“If You Win, We’ll All Describe You as Political Geniuses”

In 1968 I was a Congressional Fellow in the office of Vice President Hubert H. Humphrey. I had been working as a journalist for eight years; the fellowship was designed to give journalists and political scientists exposure to the workings of the national government.

In March, after President Lyndon Johnson said he would not run for re-election, Humphrey became a presidential candidate and I became, in effect, an assistant press secretary. I traveled with the writing press; the press secretary traveled with the Vice President, another aide traveled with the broadcast press.

I had never been near the inside of a political campaign and at times I was stunned by the chaos and disorganization. The weekend before the Tuesday election, we were on a plane and I was talking with Max Frankel, then the Washington bureau chief of the New York Times.

It had been a chaotic last few days and I said to Frankel, “Max, if we win, how are we going to run the country? We can’t run a political campaign.”

He said, “Don’t worry, Jack. If you win, we’ll all describe you as political geniuses.”
Back then there was a fair amount of off the record conversation between a political campaign staff and the press and, for better or worse, a lot of internal workings of a political campaign—often chaotic—never got reported.

Journalists like Max Frankel, Walter Mears, Jack Germond, David Brinkley, and Walter Cronkite set a check-it-out tone for political reporting. Now every rumor spreads as clickbait across the Internet.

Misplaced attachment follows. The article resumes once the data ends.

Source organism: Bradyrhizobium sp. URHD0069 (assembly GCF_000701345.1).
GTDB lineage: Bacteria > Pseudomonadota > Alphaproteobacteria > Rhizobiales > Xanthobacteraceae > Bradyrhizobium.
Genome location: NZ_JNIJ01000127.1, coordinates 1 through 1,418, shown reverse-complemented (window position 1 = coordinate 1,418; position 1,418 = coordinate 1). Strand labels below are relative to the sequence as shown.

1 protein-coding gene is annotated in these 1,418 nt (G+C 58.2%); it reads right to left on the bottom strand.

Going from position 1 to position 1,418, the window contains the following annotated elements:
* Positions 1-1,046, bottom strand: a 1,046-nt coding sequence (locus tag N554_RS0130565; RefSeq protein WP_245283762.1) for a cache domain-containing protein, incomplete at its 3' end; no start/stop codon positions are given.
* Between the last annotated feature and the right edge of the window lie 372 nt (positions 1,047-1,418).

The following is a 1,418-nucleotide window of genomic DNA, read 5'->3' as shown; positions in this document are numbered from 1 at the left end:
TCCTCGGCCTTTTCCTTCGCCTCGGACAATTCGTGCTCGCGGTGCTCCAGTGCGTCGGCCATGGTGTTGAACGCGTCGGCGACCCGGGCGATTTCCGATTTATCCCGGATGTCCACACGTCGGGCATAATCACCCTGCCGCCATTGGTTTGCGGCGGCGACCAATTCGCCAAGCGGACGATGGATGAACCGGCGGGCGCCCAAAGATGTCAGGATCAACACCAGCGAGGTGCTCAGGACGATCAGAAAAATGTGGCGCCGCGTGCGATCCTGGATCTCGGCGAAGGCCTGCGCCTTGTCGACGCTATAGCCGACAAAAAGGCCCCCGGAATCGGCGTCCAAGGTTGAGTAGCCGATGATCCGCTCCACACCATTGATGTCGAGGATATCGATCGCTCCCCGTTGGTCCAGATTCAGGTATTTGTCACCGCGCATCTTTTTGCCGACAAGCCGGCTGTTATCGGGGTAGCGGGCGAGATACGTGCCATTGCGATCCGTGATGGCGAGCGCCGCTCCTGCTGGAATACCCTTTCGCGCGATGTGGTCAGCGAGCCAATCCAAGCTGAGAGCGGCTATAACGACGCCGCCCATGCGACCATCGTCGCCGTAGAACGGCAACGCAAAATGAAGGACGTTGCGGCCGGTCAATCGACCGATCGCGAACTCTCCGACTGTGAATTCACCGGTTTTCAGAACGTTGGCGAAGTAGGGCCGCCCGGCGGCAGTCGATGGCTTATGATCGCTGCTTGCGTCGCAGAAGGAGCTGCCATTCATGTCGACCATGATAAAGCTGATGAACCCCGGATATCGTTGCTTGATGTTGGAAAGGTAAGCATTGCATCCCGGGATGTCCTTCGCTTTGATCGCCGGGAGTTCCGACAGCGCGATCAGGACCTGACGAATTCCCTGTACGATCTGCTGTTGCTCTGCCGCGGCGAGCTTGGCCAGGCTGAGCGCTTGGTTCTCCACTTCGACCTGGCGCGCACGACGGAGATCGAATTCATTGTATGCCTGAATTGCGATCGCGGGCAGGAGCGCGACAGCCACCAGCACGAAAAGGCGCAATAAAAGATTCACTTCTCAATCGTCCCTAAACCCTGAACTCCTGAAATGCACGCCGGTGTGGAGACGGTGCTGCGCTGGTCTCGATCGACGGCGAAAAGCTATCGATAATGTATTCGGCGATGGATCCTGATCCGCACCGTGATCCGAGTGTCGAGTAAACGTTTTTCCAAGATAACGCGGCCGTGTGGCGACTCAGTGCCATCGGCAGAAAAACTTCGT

With Wikileaks releasing thousands of hacked emails from John Podesta, head of the Clinton campaign, will he be described as a political genius if Clinton wins? Kellyanne Conway, the head of the Trump campaign?

In March 2016, Donald Trump said, “Victory is presidential.”

Probably not this year.


  1. Norman Sherman, Vice President Humphrey’s press secretary in 1968, says, “I have tried to imagine a Humphrey Tweet. I can’t.”

  2. Ervin S. Duggan says

    When I worked in the LBJ. White House, I heard a student ask Mac Bundy, “What is the chief qualification to be President?” Bundy answered, without missing a beat, “The ability to campaign and win.” I thought Bundy’s answer was flippant and cynical, but over the years I have come to realize that there is much truth in Bundy’s statement. Why? Because, first of all, a presidential campaign is a pretty good X-ray of a candidate’s character, views and capabilities. And second ( though less important), the media and populace bestow a sort of coronation upon any winning candidate, launching a honeymoon which however brief, confers a sort of legitimacy upon the new president-elect.

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